Cogan's Trade is George V. Higgins' third novel, following The Friends of Eddie Coyle by four years. Like that venerated classic, Cogan's Trade is almost all dialogue as it begins, punctuated by brief descriptions to establish a scene. I realized a few chapters into this book what a brave move this was on Higgins' part. Write chapters and chapters of dialogue, with little or no intervening description, and you'd better be damned sure that dialogue can hold the reader's attention. How much of the dialogue you come across in your reading is that good?
So far, it works. So, who are those European authors? The first is Garbhan Downey, who offered some thoughtful replies to critical comments I posted about The Friends of Eddie Coyle a few years ago. Among other things, he expanded my awareness of Higgins' work beyond that one book, which is all I had known of Higgins before.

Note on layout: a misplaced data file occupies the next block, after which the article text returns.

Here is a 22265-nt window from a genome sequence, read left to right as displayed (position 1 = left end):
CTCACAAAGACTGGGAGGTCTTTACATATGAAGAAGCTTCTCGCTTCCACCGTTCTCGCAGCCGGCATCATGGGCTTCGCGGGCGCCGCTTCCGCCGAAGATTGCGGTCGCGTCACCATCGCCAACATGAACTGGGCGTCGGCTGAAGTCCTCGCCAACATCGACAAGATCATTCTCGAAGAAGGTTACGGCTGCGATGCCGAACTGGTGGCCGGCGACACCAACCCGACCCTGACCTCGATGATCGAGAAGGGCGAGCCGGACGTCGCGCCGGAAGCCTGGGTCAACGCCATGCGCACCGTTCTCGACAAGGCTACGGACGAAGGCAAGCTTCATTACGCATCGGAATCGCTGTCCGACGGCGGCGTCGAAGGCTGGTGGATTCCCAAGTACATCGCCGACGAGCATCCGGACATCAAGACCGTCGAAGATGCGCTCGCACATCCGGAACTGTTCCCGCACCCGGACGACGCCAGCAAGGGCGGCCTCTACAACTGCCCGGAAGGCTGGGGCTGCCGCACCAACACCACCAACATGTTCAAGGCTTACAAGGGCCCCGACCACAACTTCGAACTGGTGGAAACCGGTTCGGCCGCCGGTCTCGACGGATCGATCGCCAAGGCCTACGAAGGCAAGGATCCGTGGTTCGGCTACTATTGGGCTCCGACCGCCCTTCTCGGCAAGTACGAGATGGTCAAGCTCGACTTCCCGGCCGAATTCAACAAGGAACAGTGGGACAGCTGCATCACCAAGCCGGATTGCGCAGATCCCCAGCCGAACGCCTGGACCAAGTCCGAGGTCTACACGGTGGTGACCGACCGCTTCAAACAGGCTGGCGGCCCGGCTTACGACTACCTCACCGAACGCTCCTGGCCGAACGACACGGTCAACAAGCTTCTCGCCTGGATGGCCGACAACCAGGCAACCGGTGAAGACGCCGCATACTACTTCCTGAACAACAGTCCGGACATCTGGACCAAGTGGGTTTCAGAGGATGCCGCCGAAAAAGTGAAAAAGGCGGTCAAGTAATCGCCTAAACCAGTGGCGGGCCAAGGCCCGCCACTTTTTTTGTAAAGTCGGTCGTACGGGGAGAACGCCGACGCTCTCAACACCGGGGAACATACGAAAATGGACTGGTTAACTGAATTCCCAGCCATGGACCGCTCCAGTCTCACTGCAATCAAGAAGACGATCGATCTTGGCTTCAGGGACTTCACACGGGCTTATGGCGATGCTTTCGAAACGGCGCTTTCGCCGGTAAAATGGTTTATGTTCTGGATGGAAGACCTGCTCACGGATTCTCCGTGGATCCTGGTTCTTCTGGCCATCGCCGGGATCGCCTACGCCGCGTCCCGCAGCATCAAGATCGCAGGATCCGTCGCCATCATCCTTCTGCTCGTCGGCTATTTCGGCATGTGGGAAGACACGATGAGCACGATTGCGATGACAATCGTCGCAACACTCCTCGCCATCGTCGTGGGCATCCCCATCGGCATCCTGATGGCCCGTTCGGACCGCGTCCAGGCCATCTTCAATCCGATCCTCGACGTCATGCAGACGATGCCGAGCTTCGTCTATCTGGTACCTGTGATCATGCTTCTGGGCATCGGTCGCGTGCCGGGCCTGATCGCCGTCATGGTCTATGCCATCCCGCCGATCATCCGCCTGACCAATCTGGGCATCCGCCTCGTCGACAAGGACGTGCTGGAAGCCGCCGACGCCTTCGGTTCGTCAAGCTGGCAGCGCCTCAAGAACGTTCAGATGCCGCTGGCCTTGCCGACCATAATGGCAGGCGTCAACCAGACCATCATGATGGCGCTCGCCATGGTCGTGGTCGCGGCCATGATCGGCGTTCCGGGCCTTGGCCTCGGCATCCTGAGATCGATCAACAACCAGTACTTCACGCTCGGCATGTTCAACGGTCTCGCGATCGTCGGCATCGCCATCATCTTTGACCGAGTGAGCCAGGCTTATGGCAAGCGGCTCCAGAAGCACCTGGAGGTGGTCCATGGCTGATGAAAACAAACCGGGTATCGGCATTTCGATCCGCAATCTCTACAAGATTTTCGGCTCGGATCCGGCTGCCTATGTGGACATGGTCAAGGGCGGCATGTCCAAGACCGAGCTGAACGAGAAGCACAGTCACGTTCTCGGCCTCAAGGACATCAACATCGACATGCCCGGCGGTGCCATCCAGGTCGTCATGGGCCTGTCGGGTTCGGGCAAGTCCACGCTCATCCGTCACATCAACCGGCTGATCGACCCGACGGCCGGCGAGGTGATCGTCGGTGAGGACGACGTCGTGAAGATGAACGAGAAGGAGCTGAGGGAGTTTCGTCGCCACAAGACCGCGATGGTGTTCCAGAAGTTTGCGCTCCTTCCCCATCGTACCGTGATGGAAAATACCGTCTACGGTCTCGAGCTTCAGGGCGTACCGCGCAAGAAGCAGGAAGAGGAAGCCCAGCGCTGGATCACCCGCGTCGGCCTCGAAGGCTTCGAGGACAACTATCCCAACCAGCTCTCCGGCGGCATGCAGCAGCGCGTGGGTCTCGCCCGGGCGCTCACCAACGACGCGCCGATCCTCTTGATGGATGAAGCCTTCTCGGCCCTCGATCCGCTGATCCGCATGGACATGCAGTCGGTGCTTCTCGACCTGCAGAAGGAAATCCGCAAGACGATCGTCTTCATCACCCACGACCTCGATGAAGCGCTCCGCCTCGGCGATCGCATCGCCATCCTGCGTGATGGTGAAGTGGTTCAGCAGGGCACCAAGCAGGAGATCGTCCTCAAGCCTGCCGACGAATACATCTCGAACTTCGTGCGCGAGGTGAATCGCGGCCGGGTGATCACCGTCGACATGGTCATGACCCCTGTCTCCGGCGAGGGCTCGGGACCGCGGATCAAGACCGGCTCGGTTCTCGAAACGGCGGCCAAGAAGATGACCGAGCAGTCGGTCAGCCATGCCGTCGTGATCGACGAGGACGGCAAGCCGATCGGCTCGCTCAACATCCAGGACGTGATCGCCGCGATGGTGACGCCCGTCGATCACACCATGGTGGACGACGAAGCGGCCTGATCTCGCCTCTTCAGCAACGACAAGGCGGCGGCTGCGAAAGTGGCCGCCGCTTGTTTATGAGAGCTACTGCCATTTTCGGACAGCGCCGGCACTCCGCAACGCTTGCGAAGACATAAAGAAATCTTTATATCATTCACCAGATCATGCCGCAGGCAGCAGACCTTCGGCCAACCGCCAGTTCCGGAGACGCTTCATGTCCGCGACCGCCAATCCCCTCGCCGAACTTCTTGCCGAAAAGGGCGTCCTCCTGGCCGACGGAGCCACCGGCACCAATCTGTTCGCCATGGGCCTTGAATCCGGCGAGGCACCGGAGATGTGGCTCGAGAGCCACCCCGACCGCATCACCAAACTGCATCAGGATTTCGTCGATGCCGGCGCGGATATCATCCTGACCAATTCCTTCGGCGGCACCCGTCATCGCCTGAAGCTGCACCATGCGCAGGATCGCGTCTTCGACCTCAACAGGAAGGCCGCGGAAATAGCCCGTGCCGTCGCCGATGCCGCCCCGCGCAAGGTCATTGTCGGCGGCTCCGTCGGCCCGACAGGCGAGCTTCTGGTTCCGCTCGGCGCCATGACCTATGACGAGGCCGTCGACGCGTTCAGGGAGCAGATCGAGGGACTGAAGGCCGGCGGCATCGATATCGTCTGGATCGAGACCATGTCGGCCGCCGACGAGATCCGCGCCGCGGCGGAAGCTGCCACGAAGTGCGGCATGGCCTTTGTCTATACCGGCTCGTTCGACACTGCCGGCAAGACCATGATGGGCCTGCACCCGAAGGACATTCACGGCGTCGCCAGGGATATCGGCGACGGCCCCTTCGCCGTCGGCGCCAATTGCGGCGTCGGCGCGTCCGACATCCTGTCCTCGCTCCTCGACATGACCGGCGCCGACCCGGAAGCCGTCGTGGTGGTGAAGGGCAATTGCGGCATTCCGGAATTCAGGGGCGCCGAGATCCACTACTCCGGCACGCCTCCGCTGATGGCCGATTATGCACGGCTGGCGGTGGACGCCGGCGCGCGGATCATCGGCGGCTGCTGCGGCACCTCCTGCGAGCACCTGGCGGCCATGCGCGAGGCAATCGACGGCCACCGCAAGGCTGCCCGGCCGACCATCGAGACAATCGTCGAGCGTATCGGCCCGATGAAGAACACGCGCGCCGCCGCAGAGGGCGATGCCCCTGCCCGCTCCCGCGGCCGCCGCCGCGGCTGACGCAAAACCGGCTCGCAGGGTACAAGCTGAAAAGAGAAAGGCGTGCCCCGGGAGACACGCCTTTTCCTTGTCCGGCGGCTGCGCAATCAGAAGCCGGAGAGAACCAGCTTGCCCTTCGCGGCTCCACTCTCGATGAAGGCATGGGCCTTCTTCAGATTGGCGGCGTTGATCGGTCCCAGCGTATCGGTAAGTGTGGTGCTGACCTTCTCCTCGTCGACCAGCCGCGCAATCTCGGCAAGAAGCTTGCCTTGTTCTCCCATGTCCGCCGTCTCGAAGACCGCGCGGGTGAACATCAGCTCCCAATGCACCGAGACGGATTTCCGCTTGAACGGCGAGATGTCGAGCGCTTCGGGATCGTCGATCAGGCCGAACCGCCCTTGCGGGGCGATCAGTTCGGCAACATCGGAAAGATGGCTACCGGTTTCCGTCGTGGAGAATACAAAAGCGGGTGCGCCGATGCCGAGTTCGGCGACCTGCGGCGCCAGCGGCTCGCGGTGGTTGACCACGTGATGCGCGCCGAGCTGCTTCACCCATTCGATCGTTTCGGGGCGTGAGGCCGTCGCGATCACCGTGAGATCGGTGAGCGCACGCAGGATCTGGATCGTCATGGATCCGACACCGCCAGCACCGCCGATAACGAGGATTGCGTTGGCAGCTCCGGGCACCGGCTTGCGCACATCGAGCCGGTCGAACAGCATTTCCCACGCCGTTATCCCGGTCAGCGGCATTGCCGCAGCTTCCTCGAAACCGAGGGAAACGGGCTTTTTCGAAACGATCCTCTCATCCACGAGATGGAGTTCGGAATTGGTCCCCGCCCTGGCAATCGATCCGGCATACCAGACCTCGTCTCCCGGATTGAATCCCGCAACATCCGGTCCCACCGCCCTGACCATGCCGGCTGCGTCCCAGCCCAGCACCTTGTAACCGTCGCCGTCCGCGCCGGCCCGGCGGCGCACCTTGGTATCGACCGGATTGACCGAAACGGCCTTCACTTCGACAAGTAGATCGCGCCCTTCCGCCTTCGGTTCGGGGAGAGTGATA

The other is Bill James. My post this week about James' new novel, Vacuum, took me back to my 2009 interview with James, which included his declaration that
"I’ve said it boringly often, but the one book that influenced me above all was The Friends Of Eddie Coyle, by George V. Higgins, for its dialogue and its subtle treatment of the fink situation."
© Peter Rozovsky 2012
Labels: George V. Higgins